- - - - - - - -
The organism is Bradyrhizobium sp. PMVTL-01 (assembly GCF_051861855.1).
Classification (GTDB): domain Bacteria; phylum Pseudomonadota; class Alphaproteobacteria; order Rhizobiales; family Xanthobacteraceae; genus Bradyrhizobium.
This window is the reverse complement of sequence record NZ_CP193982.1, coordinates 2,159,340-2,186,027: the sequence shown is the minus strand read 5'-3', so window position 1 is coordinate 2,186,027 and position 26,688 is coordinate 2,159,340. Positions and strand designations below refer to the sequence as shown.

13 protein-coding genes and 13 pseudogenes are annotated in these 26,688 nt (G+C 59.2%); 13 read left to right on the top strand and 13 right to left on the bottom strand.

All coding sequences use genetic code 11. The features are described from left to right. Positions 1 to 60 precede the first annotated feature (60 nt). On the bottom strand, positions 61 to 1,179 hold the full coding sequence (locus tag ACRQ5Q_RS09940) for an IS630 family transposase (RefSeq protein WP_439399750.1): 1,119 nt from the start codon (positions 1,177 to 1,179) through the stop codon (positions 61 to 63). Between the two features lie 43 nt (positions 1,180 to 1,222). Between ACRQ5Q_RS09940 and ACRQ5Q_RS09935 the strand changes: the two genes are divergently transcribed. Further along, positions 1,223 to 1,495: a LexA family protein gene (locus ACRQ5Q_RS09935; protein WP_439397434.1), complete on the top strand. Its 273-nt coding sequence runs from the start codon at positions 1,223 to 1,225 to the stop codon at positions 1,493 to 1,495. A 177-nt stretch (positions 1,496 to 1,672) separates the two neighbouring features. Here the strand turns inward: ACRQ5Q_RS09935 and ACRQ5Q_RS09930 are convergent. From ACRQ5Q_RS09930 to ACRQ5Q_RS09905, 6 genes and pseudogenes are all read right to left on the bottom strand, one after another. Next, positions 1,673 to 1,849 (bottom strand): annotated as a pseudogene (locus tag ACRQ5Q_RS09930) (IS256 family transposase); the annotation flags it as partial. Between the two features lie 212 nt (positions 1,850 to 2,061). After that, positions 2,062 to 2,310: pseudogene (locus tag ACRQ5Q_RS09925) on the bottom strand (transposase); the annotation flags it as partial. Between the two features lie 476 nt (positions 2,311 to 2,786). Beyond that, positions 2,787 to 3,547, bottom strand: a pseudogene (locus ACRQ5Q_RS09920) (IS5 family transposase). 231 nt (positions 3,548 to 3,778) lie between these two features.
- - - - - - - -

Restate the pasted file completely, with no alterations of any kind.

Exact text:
The organism is Bradyrhizobium sp. PMVTL-01 (assembly GCF_051861855.1).
Classification (GTDB): domain Bacteria; phylum Pseudomonadota; class Alphaproteobacteria; order Rhizobiales; family Xanthobacteraceae; genus Bradyrhizobium.
This window is the reverse complement of sequence record NZ_CP193982.1, coordinates 2,159,340-2,186,027: the sequence shown is the minus strand read 5'-3', so window position 1 is coordinate 2,186,027 and position 26,688 is coordinate 2,159,340. Positions and strand designations below refer to the sequence as shown.

13 protein-coding genes and 13 pseudogenes are annotated in these 26,688 nt (G+C 59.2%); 13 read left to right on the top strand and 13 right to left on the bottom strand.

All coding sequences use genetic code 11. The features are described from left to right. Positions 1 to 60 precede the first annotated feature (60 nt). On the bottom strand, positions 61 to 1,179 hold the full coding sequence (locus tag ACRQ5Q_RS09940) for an IS630 family transposase (RefSeq protein WP_439399750.1): 1,119 nt from the start codon (positions 1,177 to 1,179) through the stop codon (positions 61 to 63). Between the two features lie 43 nt (positions 1,180 to 1,222). Between ACRQ5Q_RS09940 and ACRQ5Q_RS09935 the strand changes: the two genes are divergently transcribed. Further along, positions 1,223 to 1,495: a LexA family protein gene (locus ACRQ5Q_RS09935; protein WP_439397434.1), complete on the top strand. Its 273-nt coding sequence runs from the start codon at positions 1,223 to 1,225 to the stop codon at positions 1,493 to 1,495. A 177-nt stretch (positions 1,496 to 1,672) separates the two neighbouring features. Here the strand turns inward: ACRQ5Q_RS09935 and ACRQ5Q_RS09930 are convergent. From ACRQ5Q_RS09930 to ACRQ5Q_RS09905, 6 genes and pseudogenes are all read right to left on the bottom strand, one after another. Next, positions 1,673 to 1,849 (bottom strand): annotated as a pseudogene (locus tag ACRQ5Q_RS09930) (IS256 family transposase); the annotation flags it as partial. Between the two features lie 212 nt (positions 1,850 to 2,061). After that, positions 2,062 to 2,310: pseudogene (locus tag ACRQ5Q_RS09925) on the bottom strand (transposase); the annotation flags it as partial. Between the two features lie 476 nt (positions 2,311 to 2,786). Beyond that, positions 2,787 to 3,547, bottom strand: a pseudogene (locus ACRQ5Q_RS09920) (IS5 family transposase). 231 nt (positions 3,548 to 3,778) lie between these two features.